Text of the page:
|Title:||Efficacy of a Growth Mindset Intervention to Increase Student Success|
|Principal Investigator:||Sorich Blackwell, Lisa||Awardee:||Mindset Works, LLC|
|Program:||Social and Behavioral Context for Academic Learning [Program Details]|
|Award Period:||4 years (7/1/2015-6/30/2019)||Award Amount:||$3,499,850|
|Goal:||Efficacy and Replication||Award Number:||R305A150142|
Co-Principal Investigator: Sylvia Rodriguez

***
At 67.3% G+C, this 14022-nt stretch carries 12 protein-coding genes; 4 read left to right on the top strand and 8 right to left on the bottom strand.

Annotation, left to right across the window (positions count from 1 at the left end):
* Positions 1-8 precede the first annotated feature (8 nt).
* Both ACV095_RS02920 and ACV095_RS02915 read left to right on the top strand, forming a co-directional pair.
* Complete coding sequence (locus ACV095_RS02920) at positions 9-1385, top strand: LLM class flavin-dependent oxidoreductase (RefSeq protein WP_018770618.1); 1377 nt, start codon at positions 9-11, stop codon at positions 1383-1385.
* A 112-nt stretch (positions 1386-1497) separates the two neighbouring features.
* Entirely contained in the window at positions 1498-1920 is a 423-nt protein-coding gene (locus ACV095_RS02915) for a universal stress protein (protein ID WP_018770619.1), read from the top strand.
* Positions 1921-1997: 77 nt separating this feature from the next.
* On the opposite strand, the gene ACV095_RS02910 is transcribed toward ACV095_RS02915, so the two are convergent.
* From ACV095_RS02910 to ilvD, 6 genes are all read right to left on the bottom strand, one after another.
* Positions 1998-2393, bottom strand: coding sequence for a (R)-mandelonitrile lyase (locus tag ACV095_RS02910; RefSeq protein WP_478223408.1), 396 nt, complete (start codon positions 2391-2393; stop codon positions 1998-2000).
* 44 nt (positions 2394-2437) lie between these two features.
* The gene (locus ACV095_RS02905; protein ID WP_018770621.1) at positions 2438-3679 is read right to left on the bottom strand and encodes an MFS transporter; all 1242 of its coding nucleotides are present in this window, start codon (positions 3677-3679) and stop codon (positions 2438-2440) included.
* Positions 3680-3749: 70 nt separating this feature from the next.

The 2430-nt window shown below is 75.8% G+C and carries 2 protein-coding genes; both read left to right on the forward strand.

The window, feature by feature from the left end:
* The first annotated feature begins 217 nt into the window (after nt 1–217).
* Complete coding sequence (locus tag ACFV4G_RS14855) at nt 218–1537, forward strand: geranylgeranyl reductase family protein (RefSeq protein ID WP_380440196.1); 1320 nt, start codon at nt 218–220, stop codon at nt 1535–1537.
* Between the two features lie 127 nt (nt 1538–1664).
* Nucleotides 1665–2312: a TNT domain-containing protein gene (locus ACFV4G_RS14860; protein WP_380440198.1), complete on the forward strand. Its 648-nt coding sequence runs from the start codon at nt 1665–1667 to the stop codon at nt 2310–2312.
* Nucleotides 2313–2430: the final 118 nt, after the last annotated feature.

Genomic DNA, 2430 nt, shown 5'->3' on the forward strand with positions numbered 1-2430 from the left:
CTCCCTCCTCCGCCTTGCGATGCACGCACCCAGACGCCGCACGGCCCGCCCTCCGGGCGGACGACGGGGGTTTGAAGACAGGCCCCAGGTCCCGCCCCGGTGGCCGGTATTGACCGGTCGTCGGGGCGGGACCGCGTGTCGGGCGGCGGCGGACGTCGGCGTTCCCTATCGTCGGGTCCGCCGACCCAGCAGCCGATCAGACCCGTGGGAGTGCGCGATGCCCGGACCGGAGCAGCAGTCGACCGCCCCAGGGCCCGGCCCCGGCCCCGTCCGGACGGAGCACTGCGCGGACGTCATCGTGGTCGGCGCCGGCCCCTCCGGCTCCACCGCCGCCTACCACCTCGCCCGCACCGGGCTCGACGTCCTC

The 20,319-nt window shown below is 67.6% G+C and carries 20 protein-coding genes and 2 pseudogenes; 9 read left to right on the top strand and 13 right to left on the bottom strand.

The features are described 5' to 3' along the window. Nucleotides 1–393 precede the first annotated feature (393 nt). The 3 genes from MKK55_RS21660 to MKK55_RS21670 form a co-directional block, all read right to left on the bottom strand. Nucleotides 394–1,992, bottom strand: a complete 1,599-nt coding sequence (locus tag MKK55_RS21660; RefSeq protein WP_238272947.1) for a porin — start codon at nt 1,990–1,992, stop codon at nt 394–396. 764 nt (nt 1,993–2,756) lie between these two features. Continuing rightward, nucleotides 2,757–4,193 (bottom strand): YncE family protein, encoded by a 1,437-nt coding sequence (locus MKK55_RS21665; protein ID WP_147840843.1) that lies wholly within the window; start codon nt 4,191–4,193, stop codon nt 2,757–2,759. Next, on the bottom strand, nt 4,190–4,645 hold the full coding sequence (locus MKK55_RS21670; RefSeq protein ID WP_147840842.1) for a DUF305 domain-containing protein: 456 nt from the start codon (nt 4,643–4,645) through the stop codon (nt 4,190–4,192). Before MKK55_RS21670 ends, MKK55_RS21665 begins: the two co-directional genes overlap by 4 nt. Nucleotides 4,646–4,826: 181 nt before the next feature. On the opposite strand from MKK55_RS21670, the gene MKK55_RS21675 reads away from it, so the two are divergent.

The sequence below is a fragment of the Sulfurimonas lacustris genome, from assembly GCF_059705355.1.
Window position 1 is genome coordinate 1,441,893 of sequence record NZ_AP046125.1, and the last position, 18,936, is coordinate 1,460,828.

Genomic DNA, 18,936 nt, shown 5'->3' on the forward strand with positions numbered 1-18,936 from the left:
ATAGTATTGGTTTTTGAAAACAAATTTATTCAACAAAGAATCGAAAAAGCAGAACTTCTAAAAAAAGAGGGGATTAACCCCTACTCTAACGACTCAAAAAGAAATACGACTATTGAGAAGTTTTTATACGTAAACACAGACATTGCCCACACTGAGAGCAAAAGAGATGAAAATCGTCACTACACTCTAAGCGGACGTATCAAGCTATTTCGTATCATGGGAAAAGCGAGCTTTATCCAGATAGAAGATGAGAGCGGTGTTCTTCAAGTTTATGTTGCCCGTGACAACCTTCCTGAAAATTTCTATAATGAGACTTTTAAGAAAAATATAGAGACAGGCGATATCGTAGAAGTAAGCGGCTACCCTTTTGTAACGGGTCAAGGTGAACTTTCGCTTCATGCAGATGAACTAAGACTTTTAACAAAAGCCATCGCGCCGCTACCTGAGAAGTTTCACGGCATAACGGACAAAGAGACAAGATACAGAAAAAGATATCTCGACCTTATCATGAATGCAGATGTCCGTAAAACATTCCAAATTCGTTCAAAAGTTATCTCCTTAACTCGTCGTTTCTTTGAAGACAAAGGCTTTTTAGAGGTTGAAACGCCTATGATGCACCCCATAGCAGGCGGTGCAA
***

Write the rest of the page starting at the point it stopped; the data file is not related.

Purpose: Although adolescents often disengage from school as coursework becomes more challenging, the development of a growth mindset—the idea that intellectual ability can grow through learning and effort—holds great promise for keeping middle school students engaged and motivated in school. The purpose of this project is to test whether the Brainology™ Growth Mindset Induction Curriculum for Students, a commercially available online program that was developed in part with support from a 2010 IES SBIR FastTrack Award (Growth Mindset Learning Platform for Educators and Students: Supporting Academic Motivation and Achievement through an Integrated Online Platform), can foster a growth mindset in adolescent students. Brainology™ includes 20 animated interactive lessons and classroom activities for students on how the brain works and how it can become smarter and stronger through practice and learning. The program also teaches students specific neuroscience-based strategies to enhance attention, engagement, learning, and memory, and to manage negative emotions. Brainology™ includes support materials for teachers to help them integrate the program and growth mindset concepts more generally into their daily activities at school.